MELBOURNE, AUSTRALIA — AWB has increased its forecast pool returns for high quality noodle wheat after a very successful marketing mission to Asia, the company announced on Sept. 21.
All other grade forecasts for 2010-11 season wheat are holding steady, with market moves over the past two weeks offset by the stronger Australian currency.
AWB’s estimated pool return (EPR) for ANW1 noodle wheat is up A$10 a tonne to A$383 a tonne, while benchmark grade APW wheat in the Western Pool is steady on A$353 a tonne, and APW wheat in the Eastern Pool is A$345 a tonne (FOB, excl GST).
AWB’s General Manager Commodities Mitch Morison said his recent visits to customers in Asia confirmed keen interest in the Australian crop and in South Korea the ongoing requirement for supply of noodle wheat was constantly reinforced.
"While in South Korea we signed a large contract for supply of noodle wheat to key customers, which we will meet through a combination of last year’s crop and new season grain from growers in our early commitment program," Morison said. "This is a clear example of how beneficial early commitment is to us in making sales.
"Western Australia is facing a poorer season that is reducing production, so we are seeing significant interest from Asian buyers wanting a reputable and trusted noodle wheat marketer to give them confidence their requirements can be met.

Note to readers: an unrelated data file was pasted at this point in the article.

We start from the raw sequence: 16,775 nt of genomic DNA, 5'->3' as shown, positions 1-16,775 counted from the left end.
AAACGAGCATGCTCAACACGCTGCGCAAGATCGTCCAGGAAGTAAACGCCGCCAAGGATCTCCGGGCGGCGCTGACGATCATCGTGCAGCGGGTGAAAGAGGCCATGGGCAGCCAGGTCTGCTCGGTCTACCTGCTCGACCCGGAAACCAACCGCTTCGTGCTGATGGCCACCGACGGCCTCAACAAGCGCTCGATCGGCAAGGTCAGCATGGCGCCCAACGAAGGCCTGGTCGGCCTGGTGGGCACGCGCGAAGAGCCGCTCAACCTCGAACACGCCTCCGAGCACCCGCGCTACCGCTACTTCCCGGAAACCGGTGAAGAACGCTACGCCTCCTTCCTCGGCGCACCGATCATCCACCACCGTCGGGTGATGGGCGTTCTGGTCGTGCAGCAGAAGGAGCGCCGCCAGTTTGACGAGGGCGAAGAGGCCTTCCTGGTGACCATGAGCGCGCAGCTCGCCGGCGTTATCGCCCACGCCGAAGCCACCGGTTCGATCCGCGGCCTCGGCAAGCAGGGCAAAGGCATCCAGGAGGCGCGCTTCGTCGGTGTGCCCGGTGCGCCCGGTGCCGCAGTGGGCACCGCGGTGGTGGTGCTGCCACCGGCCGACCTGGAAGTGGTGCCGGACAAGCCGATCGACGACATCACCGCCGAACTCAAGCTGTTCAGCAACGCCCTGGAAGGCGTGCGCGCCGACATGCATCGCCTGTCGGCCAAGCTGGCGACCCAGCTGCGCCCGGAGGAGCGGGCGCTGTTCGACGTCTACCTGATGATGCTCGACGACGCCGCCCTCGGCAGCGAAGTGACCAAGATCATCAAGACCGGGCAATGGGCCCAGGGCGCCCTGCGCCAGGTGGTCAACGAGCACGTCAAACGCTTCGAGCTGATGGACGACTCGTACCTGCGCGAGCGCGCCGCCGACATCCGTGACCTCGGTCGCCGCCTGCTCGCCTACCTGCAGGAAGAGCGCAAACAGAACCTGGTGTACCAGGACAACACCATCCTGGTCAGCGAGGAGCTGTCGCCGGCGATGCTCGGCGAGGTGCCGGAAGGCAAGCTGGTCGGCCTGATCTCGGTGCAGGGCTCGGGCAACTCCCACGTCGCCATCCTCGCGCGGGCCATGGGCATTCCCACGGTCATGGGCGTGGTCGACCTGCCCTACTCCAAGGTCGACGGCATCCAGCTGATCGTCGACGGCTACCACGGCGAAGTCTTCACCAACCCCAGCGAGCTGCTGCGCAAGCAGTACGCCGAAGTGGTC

"For wheat in general Australia has a freight advantage into Asia, although in recent years the competition from other exporting countries has been very strong.
"Every year is different and we are currently seeing greater interest in Australian wheat as the Canadian crop suffers from ongoing wet weather and harvest downgrades, so the performance of the Australian crop during spring is very important."
AWB has also announced it will close its early commitment premium (ECP) contracts at 5 p.m. on Sept. 27 for all port zones in South Australia, Victoria and the Port Kembla zone in New South Wales.
"Anyone who wants to capture our early commitment premium but is yet to act should call their local AWB grain marketer or our grower services hotline promptly, as this week will be their final opportunity for this season," Morison said.
"Growers have already signed up significant tonnages with AWB, generating confidence with offshore customers and desire to purchase from AWB, thanks to our ability to execute early positions; this means benefits right through the logistics chain.
"Our ECP contracts will be available in Western Australia for a little longer to give growers maximum flexibility, including for noodle wheat, although growers should still expect a closure announcement relatively soon."